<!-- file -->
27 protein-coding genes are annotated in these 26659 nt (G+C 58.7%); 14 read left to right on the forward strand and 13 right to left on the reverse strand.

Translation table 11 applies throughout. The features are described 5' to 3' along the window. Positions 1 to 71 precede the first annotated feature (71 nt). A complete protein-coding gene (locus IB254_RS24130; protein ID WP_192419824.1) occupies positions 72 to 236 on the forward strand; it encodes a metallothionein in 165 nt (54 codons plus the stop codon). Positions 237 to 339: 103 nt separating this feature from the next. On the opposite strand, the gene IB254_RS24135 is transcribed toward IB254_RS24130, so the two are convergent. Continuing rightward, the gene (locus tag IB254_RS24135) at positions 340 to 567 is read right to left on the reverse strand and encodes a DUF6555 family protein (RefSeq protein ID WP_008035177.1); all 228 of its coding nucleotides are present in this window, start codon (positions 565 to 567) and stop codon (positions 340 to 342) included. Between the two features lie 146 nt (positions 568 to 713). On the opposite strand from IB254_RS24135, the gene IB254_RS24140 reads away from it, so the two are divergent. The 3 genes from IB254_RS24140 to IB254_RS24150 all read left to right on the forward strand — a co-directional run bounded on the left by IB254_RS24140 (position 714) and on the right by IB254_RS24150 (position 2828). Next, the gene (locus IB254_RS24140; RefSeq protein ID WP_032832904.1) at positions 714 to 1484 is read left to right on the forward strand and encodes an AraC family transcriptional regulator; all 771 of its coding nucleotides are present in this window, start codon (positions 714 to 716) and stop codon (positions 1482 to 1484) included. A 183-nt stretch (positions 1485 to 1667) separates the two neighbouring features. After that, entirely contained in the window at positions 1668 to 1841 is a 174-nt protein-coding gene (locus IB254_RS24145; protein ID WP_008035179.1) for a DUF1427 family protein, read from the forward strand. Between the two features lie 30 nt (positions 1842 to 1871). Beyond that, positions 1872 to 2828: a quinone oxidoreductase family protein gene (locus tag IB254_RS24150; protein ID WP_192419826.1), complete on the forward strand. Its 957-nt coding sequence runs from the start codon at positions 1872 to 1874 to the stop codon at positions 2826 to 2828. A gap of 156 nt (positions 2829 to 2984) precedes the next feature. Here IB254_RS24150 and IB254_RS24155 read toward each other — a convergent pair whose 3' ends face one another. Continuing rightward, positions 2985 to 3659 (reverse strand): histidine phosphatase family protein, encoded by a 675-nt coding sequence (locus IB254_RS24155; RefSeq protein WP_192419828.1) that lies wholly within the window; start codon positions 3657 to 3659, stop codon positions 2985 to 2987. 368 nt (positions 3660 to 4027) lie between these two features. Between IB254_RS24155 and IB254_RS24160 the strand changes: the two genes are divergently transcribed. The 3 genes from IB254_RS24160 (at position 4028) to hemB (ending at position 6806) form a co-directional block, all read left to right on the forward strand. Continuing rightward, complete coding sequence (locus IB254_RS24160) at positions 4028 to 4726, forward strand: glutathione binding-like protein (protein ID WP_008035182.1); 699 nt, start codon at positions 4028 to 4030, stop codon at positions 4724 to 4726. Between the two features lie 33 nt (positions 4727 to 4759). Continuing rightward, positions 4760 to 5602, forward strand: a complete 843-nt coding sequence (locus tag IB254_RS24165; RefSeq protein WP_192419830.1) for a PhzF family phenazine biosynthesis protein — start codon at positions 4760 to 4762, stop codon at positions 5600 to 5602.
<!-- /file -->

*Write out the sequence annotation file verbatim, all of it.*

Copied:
27 protein-coding genes are annotated in these 26659 nt (G+C 58.7%); 14 read left to right on the forward strand and 13 right to left on the reverse strand.

Translation table 11 applies throughout. The features are described 5' to 3' along the window. Positions 1 to 71 precede the first annotated feature (71 nt). A complete protein-coding gene (locus IB254_RS24130; protein ID WP_192419824.1) occupies positions 72 to 236 on the forward strand; it encodes a metallothionein in 165 nt (54 codons plus the stop codon). Positions 237 to 339: 103 nt separating this feature from the next. On the opposite strand, the gene IB254_RS24135 is transcribed toward IB254_RS24130, so the two are convergent. Continuing rightward, the gene (locus tag IB254_RS24135) at positions 340 to 567 is read right to left on the reverse strand and encodes a DUF6555 family protein (RefSeq protein ID WP_008035177.1); all 228 of its coding nucleotides are present in this window, start codon (positions 565 to 567) and stop codon (positions 340 to 342) included. Between the two features lie 146 nt (positions 568 to 713). On the opposite strand from IB254_RS24135, the gene IB254_RS24140 reads away from it, so the two are divergent. The 3 genes from IB254_RS24140 to IB254_RS24150 all read left to right on the forward strand — a co-directional run bounded on the left by IB254_RS24140 (position 714) and on the right by IB254_RS24150 (position 2828). Next, the gene (locus IB254_RS24140; RefSeq protein ID WP_032832904.1) at positions 714 to 1484 is read left to right on the forward strand and encodes an AraC family transcriptional regulator; all 771 of its coding nucleotides are present in this window, start codon (positions 714 to 716) and stop codon (positions 1482 to 1484) included. A 183-nt stretch (positions 1485 to 1667) separates the two neighbouring features. After that, entirely contained in the window at positions 1668 to 1841 is a 174-nt protein-coding gene (locus IB254_RS24145; protein ID WP_008035179.1) for a DUF1427 family protein, read from the forward strand. Between the two features lie 30 nt (positions 1842 to 1871). Beyond that, positions 1872 to 2828: a quinone oxidoreductase family protein gene (locus tag IB254_RS24150; protein ID WP_192419826.1), complete on the forward strand. Its 957-nt coding sequence runs from the start codon at positions 1872 to 1874 to the stop codon at positions 2826 to 2828. A gap of 156 nt (positions 2829 to 2984) precedes the next feature. Here IB254_RS24150 and IB254_RS24155 read toward each other — a convergent pair whose 3' ends face one another. Continuing rightward, positions 2985 to 3659 (reverse strand): histidine phosphatase family protein, encoded by a 675-nt coding sequence (locus IB254_RS24155; RefSeq protein WP_192419828.1) that lies wholly within the window; start codon positions 3657 to 3659, stop codon positions 2985 to 2987. 368 nt (positions 3660 to 4027) lie between these two features. Between IB254_RS24155 and IB254_RS24160 the strand changes: the two genes are divergently transcribed. The 3 genes from IB254_RS24160 (at position 4028) to hemB (ending at position 6806) form a co-directional block, all read left to right on the forward strand. Continuing rightward, complete coding sequence (locus IB254_RS24160) at positions 4028 to 4726, forward strand: glutathione binding-like protein (protein ID WP_008035182.1); 699 nt, start codon at positions 4028 to 4030, stop codon at positions 4724 to 4726. Between the two features lie 33 nt (positions 4727 to 4759). Continuing rightward, positions 4760 to 5602, forward strand: a complete 843-nt coding sequence (locus tag IB254_RS24165; RefSeq protein WP_192419830.1) for a PhzF family phenazine biosynthesis protein — start codon at positions 4760 to 4762, stop codon at positions 5600 to 5602.